On the fundus examination, a distinctive vascular structure comprising a small artery and vein of intermediate size was identified as entering the subfoveal nodule. Eight patients who presented with this subfoveal nodule underwent FA. Among these, six patients underwent FA at the time of their initial diagnosis, while three patients had it performed on their last visit, following the development of macular fibrosis. In the early stages, FA revealed an area with diminished fluorescence that corresponded to the nodule. This region either retained its subdued brightness or exhibited a slight increase in brightness with minimal fluid leakage during the later stages, as depicted in Fig. 3A-3F. Following the onset of macular fibrosis, most cases displayed an escalating brightness pattern with well-defined borders, indicative of staining. Less frequently, there was an expanding and intensifying brightness corresponding to fluid leakage. Additionally, among eight patients with subfoveal nodule who underwent FA, there were visible connections between retinal blood vessels (retinal-retinal anastomosis) in four eyes (50.0%) and neovascularization in one eye (12.5%). At the last visit, SDOCT was conducted on eight patients with subfoveal nodules. The scans revealed a distinctly outlined, highly reflective lesion located in the subfoveal region, accompanied by a shadowing effect. There was also a noticeable disruption in the arrangement of retinal layers and an increase in thickness, characterized by an abrupt rise in the retinal layers due to the presence of the highly reflective nodule below (Fig. 4A-4E).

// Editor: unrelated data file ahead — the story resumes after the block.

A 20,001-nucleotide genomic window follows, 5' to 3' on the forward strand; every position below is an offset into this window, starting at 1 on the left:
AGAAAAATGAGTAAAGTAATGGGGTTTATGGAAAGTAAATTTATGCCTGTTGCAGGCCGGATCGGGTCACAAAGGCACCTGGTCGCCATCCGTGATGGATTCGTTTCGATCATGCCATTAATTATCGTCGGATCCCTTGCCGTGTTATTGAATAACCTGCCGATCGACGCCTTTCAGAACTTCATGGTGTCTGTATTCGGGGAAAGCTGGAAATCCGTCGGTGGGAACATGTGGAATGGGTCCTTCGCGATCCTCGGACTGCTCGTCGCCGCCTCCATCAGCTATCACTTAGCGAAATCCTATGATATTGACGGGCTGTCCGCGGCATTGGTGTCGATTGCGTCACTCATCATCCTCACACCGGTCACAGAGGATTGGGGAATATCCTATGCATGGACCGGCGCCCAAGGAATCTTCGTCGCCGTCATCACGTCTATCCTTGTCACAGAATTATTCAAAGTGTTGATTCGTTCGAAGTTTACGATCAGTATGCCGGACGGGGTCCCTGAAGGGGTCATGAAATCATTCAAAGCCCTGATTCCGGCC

Discussion